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Spoiler warning for those who have yet to watch the Season 3 premiere for The Flash.
As one would have expected from any episode of television that could have followed The Flash's Season 2 finale, the third season opener "Flashpoint" is one wild trip through time that offered up plenty of memorable moments that will surely come back to haunt Barry & Co. as the season continues. Here are the five most insane things that happened in "Flashpoint" as a result of Barry's impulsive timeline alterations.
Cisco As a Bazillionaire
I guess this counts as several moments, which means I'm already cheating, but I figured we might as well go with the most light-hearted option right away, even if light-hearted equates to "pompous douche" at times. Actor Carlos Valdes is pretty genius as an ego-driven and extroverted version of Cisco's usual self, and even in a different timeline, he can't help but drop villainous names (such as Weather Wizard) and make pop culture references. ("Ba-ba-dook, there's your Rival.") Many actors lose cool points when they play shitheads, and even Tom Cavanagh could get irksome when his various Wells iterations wanted to be spiny, but Valdes and Cisco are the perfect match no matter what the character traits. Plus, Cisco brought up how someone can die by having a speedster's hand vibrating through their chest, meaning he might also have some Vibe powers in this timeline.
Kid Flash's Stabbing
Ever since Wally West's name was first mentioned in conjunction with The Flash, fans have been rabidly talking about the prospect of getting Kid Flash in live-action. And sure enough, the Season 3 premiere brought the comic speedster to the show for "Flashpoint," and then quickly popped that balloon of happiness by having the Rival Flash stab him through the torso. While Wally didn't die during the episode, he was lying in a hospital bed and unable to communicate, so it was close enough. Though his bit with Barry and Iris was amusing, we didn't even really get to see Kid Flash do all that much, which was also a bummer. Does this mean he's gone for good? Maybe not. But if so, WTF?
Barry Asking Reverse-Flash For Help
I imagine there's this giant ulcer in Barry's stomach that gets bigger every time he has to do something he regrets, though it probably would have exploded tonight when he was forced to face his time-and-space-crossing nemesis Reverse-Flash and ask him for assistance. And not just any assistance, like opening a jar or getting booster cables for a car. Barry had to ask Eobard Thawne to go back and do what started all this mess in the first place: kill Nora Allen. Adding insult to the heartbreak is the fact that Reverse-Flash was very clear to Barry during the episode that this very thing would happen. "Can you kill my mom again, because you were right?" That's a sentiment no one should ever have to ask for.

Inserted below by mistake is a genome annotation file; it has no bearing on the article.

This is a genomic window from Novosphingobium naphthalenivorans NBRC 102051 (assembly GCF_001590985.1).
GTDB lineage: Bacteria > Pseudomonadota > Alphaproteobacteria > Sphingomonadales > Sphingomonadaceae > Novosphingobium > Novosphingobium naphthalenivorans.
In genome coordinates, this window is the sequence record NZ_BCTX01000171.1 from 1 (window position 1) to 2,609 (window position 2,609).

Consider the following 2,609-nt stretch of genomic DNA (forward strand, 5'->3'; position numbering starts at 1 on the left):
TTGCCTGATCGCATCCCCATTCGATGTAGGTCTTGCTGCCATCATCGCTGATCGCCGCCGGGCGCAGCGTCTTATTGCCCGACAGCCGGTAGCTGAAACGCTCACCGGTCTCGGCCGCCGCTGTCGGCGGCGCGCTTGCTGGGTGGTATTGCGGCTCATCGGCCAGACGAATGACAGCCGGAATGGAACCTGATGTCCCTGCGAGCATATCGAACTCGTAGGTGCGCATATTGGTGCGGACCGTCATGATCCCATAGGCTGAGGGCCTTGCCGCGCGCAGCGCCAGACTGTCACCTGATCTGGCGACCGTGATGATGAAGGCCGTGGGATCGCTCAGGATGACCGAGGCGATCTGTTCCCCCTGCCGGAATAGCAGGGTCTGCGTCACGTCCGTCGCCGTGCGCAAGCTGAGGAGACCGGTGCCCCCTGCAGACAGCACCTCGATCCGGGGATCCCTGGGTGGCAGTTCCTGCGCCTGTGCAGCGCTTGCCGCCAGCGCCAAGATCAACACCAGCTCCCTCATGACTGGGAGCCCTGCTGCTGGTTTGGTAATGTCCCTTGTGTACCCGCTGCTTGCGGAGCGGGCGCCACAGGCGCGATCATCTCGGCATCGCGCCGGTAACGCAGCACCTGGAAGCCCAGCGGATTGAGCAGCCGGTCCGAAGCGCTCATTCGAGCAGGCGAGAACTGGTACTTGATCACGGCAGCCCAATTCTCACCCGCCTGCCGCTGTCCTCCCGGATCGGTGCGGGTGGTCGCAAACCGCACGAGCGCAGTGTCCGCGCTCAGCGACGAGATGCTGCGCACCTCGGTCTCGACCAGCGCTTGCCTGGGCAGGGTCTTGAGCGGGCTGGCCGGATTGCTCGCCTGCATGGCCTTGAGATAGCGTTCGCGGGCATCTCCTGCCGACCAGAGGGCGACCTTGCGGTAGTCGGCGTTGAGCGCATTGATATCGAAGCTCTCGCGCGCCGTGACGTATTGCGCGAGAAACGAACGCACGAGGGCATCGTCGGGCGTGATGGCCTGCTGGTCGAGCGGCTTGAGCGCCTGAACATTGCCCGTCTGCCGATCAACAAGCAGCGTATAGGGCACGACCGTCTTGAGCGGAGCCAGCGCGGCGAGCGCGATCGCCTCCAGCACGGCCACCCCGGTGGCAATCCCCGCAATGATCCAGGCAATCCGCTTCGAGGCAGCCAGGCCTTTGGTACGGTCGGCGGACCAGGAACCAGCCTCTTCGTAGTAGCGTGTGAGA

The Big Iris Reveal
If anyone started watching "Flashpoint" thinking that Barry would be able to revert back to the "normal" timeline without completely destroying at least one part of his life, apparently that person hasn't been paying attention. In this case, Barry reconnecting with Iris in the episode basically led to everything that went wrong (more on that here), and so it makes sense that Iris is the first big change to come up when he goes back and allows the original timeline to be recreated. In this new time-funked snag, Iris and Joe do not get along, and she apparently isn't around all the time. After already having to re-deal with the concept of both his parents being dead after months of living with them, Barry will undoubtedly be completely broken by this and will probably do something impulsive and dangerous to fix it. "Flashpoint 2.0" anyone?
Doctor Alchemy's Introduction
As it sometimes goes in The Flash's final minutes, one wild moment was followed by another, and here it involved Doctor Alchemy, one of Season 3's two big bads. It was extremely weird when Rival Flash took his mask off and introduced himself to Barry and Wally as Edward Carliss, but it made some sense later in the episode when viewers heard that name again, as spoken by Saw's Tobin Bell. In the revised original timeline, Edward Carliss will become the split-personality-sufferer Doctor Alchemy. Considering how this show has played with identity for both Harrison Wells and Zoom (among others), it's not shocking that the very first episode of the new season has already thrown one at us with this reveal. I like it, though, since it seems to imply that the "Flashpoint" timeline is a cause for Carliss' mental break that leads to his rise to villainy.